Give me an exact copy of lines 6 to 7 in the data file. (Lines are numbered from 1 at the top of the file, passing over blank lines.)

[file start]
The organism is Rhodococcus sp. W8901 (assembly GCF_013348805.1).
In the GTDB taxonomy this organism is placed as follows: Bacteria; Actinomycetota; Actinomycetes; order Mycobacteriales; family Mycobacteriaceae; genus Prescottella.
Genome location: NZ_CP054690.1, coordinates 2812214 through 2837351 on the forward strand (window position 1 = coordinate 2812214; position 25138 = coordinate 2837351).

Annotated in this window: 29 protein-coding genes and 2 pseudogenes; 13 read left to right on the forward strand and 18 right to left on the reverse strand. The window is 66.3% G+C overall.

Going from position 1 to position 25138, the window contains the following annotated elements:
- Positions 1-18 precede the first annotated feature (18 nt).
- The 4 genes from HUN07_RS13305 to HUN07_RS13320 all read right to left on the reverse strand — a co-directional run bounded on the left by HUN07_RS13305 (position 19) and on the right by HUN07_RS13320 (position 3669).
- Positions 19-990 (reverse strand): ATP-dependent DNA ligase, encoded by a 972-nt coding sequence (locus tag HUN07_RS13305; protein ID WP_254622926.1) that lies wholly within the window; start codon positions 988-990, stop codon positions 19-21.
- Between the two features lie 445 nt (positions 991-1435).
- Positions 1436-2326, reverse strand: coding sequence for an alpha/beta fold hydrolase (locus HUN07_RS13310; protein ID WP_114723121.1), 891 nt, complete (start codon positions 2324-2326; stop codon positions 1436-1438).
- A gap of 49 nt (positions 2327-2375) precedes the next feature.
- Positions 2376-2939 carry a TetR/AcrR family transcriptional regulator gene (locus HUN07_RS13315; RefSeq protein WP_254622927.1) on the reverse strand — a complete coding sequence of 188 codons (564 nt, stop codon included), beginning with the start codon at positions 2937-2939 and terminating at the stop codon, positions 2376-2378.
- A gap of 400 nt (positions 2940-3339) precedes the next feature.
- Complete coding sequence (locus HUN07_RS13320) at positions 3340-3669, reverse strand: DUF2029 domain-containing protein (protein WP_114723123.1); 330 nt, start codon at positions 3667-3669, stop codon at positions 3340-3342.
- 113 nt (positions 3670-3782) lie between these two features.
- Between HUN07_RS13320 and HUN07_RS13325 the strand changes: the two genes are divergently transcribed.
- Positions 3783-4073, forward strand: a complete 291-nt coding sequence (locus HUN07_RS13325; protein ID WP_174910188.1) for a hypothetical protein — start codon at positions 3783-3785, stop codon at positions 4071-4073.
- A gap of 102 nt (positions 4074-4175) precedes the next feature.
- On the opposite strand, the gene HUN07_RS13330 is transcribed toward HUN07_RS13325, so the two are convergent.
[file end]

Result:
- Positions 1-18 precede the first annotated feature (18 nt).
- The 4 genes from HUN07_RS13305 to HUN07_RS13320 all read right to left on the reverse strand — a co-directional run bounded on the left by HUN07_RS13305 (position 19) and on the right by HUN07_RS13320 (position 3669).